You clearly have a huge wealth of stories and scenarios to draw on - more than what you can include in one book! How do you decide what to use in your writing?
You can't use it all - it's overkill. I try not to use whole chunks but just select bits. There's a balance between how much to put it and in my first novel I included everything which is why it is now at the bottom of a drawer and has never seen the light of day!
My job was about rehabilitating the prisoners so I ran the risk of forgetting about the victims which is so dangerous. In my writing I'm interested in the why and the psychology rather than the actual crime. I want to concentrate on the psychological thriller aspect and continuously up the ante for the character.
The session ended with a range of comments about nature v nurture and some recent scientific research examining the comparison between the brain scans of psychopaths and 'non psychopathic' people.
Can prisoners be helped?
Upbringing and society does affect the courses people take but you can help them with their decision making. The way the men I worked with thought about things, viewed things and interpreted things was very different to the way the rest of us might consider a situation or circumstances. Society, psychology and childhood have a huge impact on people and their behaviour but there are ways of attempting to help people try and understand why the decision they made and the course of action it led them on are wrong.
And then we were stopped - Sam had overrun her slot by ten minutes! Seriously it didn't feel like it! I think we would have all sat there much longer and Sam ended by shuffling her notes apologetically and saying she hadn't talked about half the things she meant to! It didn't feel like that - it was a fascinating insight and talk about Sam's writing and how her murderers had become her muses! I thoroughly enjoyed it. Thanks so much Sam for a brilliant spotlight session!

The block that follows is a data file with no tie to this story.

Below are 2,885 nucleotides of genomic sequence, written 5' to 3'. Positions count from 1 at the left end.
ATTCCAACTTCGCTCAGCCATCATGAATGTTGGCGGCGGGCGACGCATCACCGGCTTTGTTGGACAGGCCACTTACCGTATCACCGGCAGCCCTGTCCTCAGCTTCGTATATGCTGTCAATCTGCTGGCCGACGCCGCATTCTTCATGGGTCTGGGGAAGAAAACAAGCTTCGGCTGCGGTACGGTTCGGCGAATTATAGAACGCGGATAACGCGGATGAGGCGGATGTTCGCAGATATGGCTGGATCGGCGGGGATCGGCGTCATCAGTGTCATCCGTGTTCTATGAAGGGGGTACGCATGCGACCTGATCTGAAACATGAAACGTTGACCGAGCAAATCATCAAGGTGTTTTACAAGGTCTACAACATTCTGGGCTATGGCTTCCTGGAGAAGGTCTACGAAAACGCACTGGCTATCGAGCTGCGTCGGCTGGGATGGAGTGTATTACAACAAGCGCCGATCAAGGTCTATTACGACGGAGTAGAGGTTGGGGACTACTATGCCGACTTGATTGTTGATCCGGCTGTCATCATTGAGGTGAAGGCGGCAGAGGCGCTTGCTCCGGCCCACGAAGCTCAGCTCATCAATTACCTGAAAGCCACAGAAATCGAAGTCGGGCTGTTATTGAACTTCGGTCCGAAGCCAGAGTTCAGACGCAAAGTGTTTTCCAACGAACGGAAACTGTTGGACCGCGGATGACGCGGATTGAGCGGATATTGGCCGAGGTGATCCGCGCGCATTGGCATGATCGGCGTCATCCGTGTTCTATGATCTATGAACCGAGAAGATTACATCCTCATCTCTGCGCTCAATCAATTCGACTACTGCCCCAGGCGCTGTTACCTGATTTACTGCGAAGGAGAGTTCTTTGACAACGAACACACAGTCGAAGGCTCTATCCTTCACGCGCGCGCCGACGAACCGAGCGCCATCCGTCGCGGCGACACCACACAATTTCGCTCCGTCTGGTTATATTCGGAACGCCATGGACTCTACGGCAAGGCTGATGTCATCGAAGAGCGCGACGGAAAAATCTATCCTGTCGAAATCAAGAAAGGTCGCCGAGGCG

I will be banging on the door of the bookshop to be first in the queue to buy Sam's new novel which comes out in November - sooooooooooo long to wait!! - unfortunately I can't find a cover image anywhere but listen to the blurb - Oh my word!!!
BAD SISTER by Sam Carrington (Nov 2017)
You can change your name, but you can’t change your past . . .
Stephanie Cousins is scared for her life. Her psychiatrist wants to help Stephanie through her fears, but Connie Summers will never truly know her. Stephanie’s history has been wiped away as part of the witness protection programme.
Stephanie isn’t even the girl’s real name.
But, then, Connie Summers isn’t Connie’s real name either. And that’s not all the women have in common. Secrets and mistakes have led them both to this point, and no one is more surprised than Connie by the similarities. As Stephanie tells Connie about her troubled relationship with her brother, Connie is forced to recall the circumstances surrounding her own brother’s tragic death. Just one thing in a myriad of memories she’s trying to put behind her.
When a mutilated body is discovered with Connie’s name written on its bloody hand, both women are caught up in the aftermath.
The body could be a message or it could be a threat.
Or, just maybe, it could be a gift.
You can read my reviews and interviews with Sam from 2016 by clicking on the links below:
Bibliomaniac's Review of Saving Sophie
Bibliomaniac Q&A with Sam Carrington
Bibliomaniac's stop on the Saving Sophie Blog Tour Dec 2016
I am a writer from Devon, but in a previous life I was a nurse in the NHS. After working hard to gain my Psychology degree (whilst attempting to bring up three children and work full-time) I left to work as an Offending Behaviour Programme Facilitator in a male prison.
It is my experiences within this field and my interaction with prisoners which inspired my psychological suspense/crime fiction.
Having come to a crossroads in my life, I decided to be brave and take a road which was risky, yet more desirable. With lots of support and back-up, I left work and concentrated on my writing. I began with short stories. Some of those stories, aimed for the womag market, have been published in women’s magazines, some in anthologies and some I self published in two collections.
But, novels were always what I really wanted to write. And so, with the advice 'write what you know', firmly in my mind - I began my journey writing psychological suspense novels based around crime. I finished my 'first' novel during 2014 and then immediately began the second. It is this novel that will actually be my first!
I titled it Portrayal, and when it was in its early stages I entered it into a competition - the 2015 CWA (Crime Writers' Association) Debut Dagger Award.
I was shocked and extremely happy when it was longlisted (one of eleven).
It's this novel, now with the title, SAVING SOPHIE which helped me gain my agent, and a publishing deal.
You can follow me on Twitter @KatherineSunde3 and don't forget to search this blog for my other posts about CrimeFest 2017!